Keith P. Rein: The P is for Penis

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The eclectic Keith P. Rein works with a variety of mediums to execute his unique artwork. Photo: Lydia Hunt

Imagine an artistic cocktail combining traditional and digital techniques, a dash of video games, some beautiful women in sexual situations, and the occasional popsicle. The result is the work of one-of-a-kind illustrator Keith P. Rein, whose exceptional Athens, Ga.–based studio, The P is for Penis, will be returning once again this year to the Salt Lake Tattoo Convention.

Rein’s artistic life began early, inspired by his grandfather’s wood-whittling and nurtured by his parents, who signed him up for art classes as a child. He started college studying photography, both in traditional methods and digital, planting the seeds for the complex technique he employs today: setting up his own photo sessions, and then beginning several layers of illustration over the photograph. The process can be lengthy, with many sessions of drawing, scanning and printing, but the result is a distinctive blend of modern and traditional art, and an irreverent sense of humor that has made Rein successful enough to live the artist’s dream of creating full time.

During his time in college, Rein’s bold vision was already running into censorship and misunderstanding. “I was in one class working on this gender issues series, and my professor just didn’t get it at all. It was a series where I set up tropes of growing up and life, having the photographs [situated] regardless of the model’s gender—like a girl going to the bathroom with male nudie mags and masturbating. [The teacher] was just an old guy who wasn’t used to seeing men and women in other genders’ clothing,” says Rein. That experience disenchanted him from photography and moved him in a more illustrative direction, using photographs as a reference for his drawings and freelancing digital portraits for two years. After setting out on his own, Rein found freedom in incorporating his particular brand of expression that his college years simply had not supported. “Going through art school, it was a very conceptually heavy program. If you wanted to photograph pin-up girls or anything like that, it was looked down on. You had to have some artistic, art-history merit behind it. Doing illustration for me was at first like, ‘I’m going to do things that I like, that are pretty or funny or work together.’ Over the years, it grew into something more conceptually sexualized,” he says.

Sexualized work is the name of the game for one of Rein’s two studios, The P is for Penis. Rein not only illustrates traditional pin-up style, nude portraits, but expresses his unique sexual concepts in work like “Porn on the Cob,” an illustration of two women sensually sharing a buttery corn cob, or “Life’s a Picnic, Bring Your Friend,” a top-down view of what could be a woman mid-fellatio, if she was holding something other than an actual mustard-covered hot dog. There’s also video game–inspired art like “Princess Peach & the Pea,” a mash-up of a sexy Princess Peach and the traditional Princess and the Pea fairy tale, and his “Girls n’ Guns” series, featuring women and firearms. Some find the art empowering, others not so much, and the firearm series was specifically in response to those who find his art degrading. “That was a way to try and convince other people who are looking at my stuff as pornographic and degrading to women, to show I don’t feel that way at all. Woman are awesome: They’re beautiful and powerful,” says Rein.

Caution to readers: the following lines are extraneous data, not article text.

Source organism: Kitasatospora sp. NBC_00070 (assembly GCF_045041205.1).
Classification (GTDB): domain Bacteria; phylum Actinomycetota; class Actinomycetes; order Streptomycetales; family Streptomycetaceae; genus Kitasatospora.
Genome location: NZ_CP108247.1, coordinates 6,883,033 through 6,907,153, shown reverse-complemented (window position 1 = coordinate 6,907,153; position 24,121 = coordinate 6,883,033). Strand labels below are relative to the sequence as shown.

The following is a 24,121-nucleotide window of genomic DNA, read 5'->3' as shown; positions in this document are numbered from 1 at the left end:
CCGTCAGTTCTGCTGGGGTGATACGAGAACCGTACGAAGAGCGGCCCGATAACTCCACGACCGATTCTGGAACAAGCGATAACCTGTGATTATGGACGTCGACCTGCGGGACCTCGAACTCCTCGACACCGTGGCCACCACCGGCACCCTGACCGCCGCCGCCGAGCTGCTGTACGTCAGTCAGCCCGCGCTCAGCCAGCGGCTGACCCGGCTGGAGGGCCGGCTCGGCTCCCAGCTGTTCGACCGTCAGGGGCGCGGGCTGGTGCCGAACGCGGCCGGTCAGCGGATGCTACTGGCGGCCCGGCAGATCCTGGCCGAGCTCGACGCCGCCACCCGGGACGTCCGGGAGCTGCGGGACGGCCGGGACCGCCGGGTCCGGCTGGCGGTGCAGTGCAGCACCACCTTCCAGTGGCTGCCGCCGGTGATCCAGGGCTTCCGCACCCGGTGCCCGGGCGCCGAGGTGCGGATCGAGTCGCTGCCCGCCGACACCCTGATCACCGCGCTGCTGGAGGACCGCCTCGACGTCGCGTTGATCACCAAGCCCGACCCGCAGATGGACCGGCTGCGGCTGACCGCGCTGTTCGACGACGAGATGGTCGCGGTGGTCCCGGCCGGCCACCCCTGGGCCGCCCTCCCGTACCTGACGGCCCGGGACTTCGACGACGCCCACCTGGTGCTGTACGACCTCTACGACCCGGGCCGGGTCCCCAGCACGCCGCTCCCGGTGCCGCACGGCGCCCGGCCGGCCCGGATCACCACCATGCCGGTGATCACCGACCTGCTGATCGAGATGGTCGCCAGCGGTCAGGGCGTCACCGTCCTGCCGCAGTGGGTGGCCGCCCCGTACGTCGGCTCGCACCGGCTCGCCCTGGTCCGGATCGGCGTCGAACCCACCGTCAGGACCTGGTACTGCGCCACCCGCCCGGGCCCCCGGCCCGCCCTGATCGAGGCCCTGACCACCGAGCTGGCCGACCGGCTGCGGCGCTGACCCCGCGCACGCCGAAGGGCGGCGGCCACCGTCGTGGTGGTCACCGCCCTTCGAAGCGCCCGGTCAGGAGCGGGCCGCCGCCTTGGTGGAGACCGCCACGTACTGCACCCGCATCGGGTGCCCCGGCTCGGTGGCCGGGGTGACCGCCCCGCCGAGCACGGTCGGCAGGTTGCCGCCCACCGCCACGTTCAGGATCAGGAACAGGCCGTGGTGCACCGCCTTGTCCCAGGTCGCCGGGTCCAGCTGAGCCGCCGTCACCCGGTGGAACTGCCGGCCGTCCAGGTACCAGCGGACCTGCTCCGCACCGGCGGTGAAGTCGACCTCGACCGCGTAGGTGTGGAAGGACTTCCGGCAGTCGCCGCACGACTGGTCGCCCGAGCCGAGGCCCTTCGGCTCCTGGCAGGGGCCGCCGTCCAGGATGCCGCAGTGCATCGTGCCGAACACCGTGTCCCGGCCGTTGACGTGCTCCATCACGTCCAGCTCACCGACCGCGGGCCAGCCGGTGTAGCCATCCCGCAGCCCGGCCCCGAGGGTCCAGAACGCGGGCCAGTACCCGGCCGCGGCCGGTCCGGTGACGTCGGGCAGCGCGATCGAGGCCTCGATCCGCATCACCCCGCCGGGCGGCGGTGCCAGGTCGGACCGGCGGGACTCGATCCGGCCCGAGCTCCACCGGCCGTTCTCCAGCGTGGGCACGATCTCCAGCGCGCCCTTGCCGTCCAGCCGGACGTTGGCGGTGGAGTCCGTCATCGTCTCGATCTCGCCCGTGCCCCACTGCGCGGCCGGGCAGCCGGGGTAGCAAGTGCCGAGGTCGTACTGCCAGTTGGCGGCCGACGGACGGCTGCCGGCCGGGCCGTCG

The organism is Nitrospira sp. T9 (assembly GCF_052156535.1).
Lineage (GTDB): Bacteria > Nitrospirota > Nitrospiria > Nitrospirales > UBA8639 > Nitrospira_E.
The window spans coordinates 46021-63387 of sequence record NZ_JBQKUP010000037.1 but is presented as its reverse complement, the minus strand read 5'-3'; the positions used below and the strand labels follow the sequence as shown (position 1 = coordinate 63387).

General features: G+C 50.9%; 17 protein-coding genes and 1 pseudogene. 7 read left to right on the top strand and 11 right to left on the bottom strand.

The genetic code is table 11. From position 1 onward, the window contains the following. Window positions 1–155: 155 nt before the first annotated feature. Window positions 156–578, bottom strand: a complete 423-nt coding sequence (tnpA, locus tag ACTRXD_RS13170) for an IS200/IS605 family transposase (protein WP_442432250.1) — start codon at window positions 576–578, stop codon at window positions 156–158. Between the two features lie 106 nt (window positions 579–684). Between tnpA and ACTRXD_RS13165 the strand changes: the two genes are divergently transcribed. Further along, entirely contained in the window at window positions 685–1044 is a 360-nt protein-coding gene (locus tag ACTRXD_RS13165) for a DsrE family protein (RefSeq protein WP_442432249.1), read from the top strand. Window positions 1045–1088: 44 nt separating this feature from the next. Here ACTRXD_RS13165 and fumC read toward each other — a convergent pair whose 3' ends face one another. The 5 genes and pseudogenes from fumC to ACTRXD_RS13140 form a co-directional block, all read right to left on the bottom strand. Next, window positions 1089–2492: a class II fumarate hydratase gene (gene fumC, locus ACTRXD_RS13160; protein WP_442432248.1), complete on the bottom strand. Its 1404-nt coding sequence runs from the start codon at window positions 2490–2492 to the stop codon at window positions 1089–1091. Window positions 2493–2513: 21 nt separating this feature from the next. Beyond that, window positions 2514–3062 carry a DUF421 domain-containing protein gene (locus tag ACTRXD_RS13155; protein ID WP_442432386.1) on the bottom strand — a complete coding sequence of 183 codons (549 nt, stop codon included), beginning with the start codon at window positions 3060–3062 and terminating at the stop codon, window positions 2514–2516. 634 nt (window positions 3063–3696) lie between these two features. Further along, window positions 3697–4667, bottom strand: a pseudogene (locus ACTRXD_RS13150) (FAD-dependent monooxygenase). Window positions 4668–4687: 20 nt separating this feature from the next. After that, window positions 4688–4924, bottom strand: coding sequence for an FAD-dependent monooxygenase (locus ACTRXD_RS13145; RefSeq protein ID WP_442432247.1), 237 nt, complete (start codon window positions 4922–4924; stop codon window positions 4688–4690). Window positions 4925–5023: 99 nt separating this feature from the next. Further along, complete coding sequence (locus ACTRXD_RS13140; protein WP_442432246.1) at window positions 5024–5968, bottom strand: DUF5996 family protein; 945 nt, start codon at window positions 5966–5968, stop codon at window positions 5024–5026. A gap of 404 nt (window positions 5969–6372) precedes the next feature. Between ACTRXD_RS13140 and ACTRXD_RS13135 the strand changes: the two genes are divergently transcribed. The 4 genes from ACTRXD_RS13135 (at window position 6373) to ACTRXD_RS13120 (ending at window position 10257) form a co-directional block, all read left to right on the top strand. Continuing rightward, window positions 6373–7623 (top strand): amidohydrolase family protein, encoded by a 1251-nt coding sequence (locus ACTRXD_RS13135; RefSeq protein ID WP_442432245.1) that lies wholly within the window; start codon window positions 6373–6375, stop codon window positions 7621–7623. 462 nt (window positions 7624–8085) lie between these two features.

Despite the best of intentions, such bold art can still have a hard time finding an audience. Even in a college town like Athens, Rein has found his work underappreciated. “I just had some work at a coffee shop downtown, which is known for having local art on the walls. It was up for two months, and probably nine of the pieces they ended up taking down. They weren’t even, in my opinion, too risqué. They were a few of the tamer video game–style pinups I have,” he says. Even the convention circuit has given him roadblocks. While the Salt Lake Tattoo Convention continues to be his favorite and “the most successful one” he’s had commercially, he is a frequent attendant of video game and nerd-culture conventions, whose family-friendly environments tend to frown upon the word “penis” blasted across a banner in their convention halls, leading Rein to consider alternative branding in the future to allow him to reach a wider audience. Rein’s Paper Thin Designs employs the same techniques as his other works, but for commissioned designs like family portraits and wedding invitations. Balancing the two opposing concepts gives him a creative palate-cleanser that keeps him from getting burned out as an artist.

While he sells a fair share of art online, Rein is also a big fan of taking commissions from people who love his style. “I’m working on a T-shirt right now for a company: It’s a spoof on the Kanye West song ‘Niggas In Paris,’ that will have Kanye and Jay-Z having sex with Paris Hilton. I love getting commissions through P is for Penis. Usually, those people are pretty open-minded, they’re very vocal, they’ve got fun ideas and they’re not limiting,” says Rein.

This year will be Rein’s fifth anniversary at the Salt Lake Tattoo Convention, traveling with longtime friends and clients at Pain and Wonder Tattoo out of Athens. Stop by the convention from March 22–24 at the Salt Palace and check out more of Rein’s work at thepisforpenis.com.

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